Monday, December 22, 2008

Collateral damage

One of the most frustrating things about the real estate bust is the condition is has left so many in-town neighborhoods that had been up-and-coming areas.  For a little while earlier in the year, I was over in Capital View pretty regularly.  I would walk around the neighborhood and every street would have multiple "for sale" signs and boarded up windows indicative of foreclosures.  The AJC surveys the carnage:
Empty new homes can be found across southwest Atlanta, which has seen values fall through the floor because of foreclosure, mortgage fraud and abandonment.

Southwest Atlanta includes ZIP code 30310, the top in Georgia for foreclosure filings.

Current listings show a house on Wech Street — a 3-bedroom, 2-bath ranch home advertised as in “move in condition” — available for $24,900.
My agent friends who have money saved up are buying houses for this much.  I have friends who bought in southwest Atlanta two years ago who want to know what this all means, and I don't have any good ideas.  An absolute best case scenario would be for the revitalization of these areas to simply get put on hold, but I think things are getting worse.  The AJC article makes note of the fact that these vacant homes attract vandalism and squatters, which is what I'm hearing annecdotally from my friends in Reynoldstown.

The combination of factors hitting these areas is brutal.  First, all the subprime mortgages that got people into these homes in the first place reset and foreclosures follow.  Housing prices plummet, and you might think there would be a wave of people who could get into some infill homes for a great price.  However, tighter credit standards are going to prevent people from getting loans, and the cratering economy will further depress things.  So these homes will just sit empty for who knows how long.

The city has received $12 million to buy foreclosures, but it will barely make a dent in the problem.  I don't really know what sort of policy solutions are available.  There needs to be an infusion of capital somewhere to buy these houses and get them occupied.  I know some folks who are buying up cheap houses (~$30k), renovating them, and renting them to people with Section 8 vouchers.  The problem is that this is not a recipe for revitalization.  Instead, it can become a recipe for concentrated poverty and can prevent new residents from wanting to move in.  I'm not enthusiastic about an infusion of capital of this sort, but it is probably the only sort of private capital available.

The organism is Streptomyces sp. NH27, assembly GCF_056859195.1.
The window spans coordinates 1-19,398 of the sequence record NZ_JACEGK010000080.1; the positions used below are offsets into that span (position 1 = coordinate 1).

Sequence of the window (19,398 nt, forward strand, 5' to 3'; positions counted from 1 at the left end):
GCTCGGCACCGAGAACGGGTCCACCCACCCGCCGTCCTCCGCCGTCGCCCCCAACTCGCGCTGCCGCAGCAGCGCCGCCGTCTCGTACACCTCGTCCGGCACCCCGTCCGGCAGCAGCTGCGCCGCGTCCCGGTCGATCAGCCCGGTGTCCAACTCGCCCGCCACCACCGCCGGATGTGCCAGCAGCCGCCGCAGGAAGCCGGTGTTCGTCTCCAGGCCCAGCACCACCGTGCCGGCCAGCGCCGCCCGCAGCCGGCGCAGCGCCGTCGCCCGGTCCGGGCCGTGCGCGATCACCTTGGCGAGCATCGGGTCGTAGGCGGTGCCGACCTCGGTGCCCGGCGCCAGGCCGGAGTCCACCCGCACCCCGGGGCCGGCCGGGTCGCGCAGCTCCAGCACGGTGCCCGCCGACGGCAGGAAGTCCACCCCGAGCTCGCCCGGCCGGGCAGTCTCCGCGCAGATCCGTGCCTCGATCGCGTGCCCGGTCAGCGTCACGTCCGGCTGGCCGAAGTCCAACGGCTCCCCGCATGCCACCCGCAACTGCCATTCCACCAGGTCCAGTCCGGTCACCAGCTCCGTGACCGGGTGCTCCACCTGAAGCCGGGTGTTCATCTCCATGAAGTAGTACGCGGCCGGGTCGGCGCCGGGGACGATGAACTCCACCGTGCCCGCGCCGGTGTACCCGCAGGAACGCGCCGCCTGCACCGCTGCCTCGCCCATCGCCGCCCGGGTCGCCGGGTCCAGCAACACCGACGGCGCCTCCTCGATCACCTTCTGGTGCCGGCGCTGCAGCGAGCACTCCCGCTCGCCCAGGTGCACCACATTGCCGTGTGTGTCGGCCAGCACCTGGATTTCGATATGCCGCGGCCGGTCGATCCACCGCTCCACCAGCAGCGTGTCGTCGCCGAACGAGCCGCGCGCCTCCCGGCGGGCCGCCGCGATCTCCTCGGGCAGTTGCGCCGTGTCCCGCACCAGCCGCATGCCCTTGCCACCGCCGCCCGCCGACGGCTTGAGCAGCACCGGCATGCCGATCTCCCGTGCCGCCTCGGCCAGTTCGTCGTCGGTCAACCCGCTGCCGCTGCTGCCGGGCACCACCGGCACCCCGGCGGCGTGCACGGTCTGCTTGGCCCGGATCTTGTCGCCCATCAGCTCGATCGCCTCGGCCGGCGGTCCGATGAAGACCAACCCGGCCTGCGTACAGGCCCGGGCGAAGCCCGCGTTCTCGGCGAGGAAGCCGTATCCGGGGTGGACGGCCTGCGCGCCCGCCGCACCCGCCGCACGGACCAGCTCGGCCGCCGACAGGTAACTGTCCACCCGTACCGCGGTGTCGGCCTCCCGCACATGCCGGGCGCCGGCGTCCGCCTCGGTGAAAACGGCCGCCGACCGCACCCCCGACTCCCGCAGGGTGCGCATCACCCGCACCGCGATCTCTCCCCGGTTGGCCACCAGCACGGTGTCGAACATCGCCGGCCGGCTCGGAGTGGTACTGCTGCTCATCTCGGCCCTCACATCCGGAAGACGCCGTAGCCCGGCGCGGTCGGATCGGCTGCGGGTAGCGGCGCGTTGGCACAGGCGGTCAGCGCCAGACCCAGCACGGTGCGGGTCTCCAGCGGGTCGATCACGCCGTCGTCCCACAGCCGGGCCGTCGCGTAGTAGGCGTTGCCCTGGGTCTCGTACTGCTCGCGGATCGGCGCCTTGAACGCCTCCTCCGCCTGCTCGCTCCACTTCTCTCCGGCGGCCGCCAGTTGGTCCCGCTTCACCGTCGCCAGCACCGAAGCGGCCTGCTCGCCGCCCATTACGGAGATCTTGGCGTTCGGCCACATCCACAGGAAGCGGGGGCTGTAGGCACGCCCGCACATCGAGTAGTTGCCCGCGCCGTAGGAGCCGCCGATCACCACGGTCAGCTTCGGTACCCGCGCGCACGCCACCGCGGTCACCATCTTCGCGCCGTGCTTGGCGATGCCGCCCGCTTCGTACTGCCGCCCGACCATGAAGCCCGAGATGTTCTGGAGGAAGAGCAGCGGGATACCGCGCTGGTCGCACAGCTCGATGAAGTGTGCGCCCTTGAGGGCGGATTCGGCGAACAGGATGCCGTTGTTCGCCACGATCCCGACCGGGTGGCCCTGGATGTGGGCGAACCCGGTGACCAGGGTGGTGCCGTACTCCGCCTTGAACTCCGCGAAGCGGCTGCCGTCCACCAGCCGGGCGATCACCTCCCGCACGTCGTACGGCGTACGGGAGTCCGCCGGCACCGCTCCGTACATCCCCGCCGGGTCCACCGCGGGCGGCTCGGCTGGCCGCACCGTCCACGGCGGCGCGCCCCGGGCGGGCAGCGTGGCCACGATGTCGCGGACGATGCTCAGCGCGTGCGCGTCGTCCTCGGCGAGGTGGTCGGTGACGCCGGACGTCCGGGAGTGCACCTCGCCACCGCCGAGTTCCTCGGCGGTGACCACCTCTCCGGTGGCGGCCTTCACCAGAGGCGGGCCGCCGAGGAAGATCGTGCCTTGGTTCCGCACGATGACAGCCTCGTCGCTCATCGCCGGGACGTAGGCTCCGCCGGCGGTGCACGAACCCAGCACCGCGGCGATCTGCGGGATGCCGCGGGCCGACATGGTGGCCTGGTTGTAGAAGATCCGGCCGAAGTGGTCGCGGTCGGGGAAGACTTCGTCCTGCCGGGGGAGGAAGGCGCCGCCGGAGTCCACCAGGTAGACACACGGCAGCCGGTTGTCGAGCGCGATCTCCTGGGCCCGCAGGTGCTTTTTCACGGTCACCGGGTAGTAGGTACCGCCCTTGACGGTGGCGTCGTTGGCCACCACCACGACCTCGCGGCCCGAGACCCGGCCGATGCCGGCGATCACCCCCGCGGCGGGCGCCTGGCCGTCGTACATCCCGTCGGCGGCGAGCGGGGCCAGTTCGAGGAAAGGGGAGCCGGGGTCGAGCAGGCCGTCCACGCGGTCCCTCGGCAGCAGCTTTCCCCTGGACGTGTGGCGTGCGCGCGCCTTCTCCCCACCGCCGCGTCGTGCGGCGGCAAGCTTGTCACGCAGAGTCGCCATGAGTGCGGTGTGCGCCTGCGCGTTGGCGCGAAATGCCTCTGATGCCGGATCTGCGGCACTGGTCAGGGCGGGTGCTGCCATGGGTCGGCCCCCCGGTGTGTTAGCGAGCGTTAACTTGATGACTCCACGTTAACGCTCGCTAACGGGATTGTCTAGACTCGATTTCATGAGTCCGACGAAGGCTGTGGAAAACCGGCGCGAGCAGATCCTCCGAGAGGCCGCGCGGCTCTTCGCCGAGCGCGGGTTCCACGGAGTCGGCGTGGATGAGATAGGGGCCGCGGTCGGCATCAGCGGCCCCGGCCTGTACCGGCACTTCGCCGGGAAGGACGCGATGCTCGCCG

Anyway, none of it is good news for Atlanta neighborhoods.  I noticed in the city's infrastructure wish list* a line item for hiring 200 police officers at a cost of $20 million.  We have been trying to hire those officers for about a decade, but that is at least a starting place for getting a handle on the situation.  

*(Interestingly, the wish list linked above differs from the one left in the comments section the other day.  It includes streetcar funds, among other things.  h/t to Thomas Wheatley and commenter Juliea for the links.)


  1. What happens when wish list items (such as "Renovation of 25 Neighborhood Recreation Centers") are funded through the stimulus, but unable to operate post-stimulus? Once the $39,500,000 are spent and 395 jobs are created... are we just hoping that the City will have the money in the budget to actually operate these now newly renovated Rec Centers?

    Here's to optimism in 2009...

  2. That's a great question and one which I'm sure whoever doles out the funds — be it the state, MPOs, cities or counties — will take into account.

    Has Obama said whether he wants the chosen projects to spur the economy in the long-term by turning them into revenue-generators, or just by the very act of putting people to work on them?

  3. More often than not, I hear people talking about the problems with Section 8 and "concentrating property." The deal is, NOBODY is building affordable housing for working or lower class residents, especially not outside of Southwest Atlanta.

    True, concentrating these residents there won't help these communities, but where else are they supposed to go? What area North of North Ave. is actively finding ways to provide affordable housing and creating mixed income communities, beyond the hidden and lackluster quantities accounted for through law?


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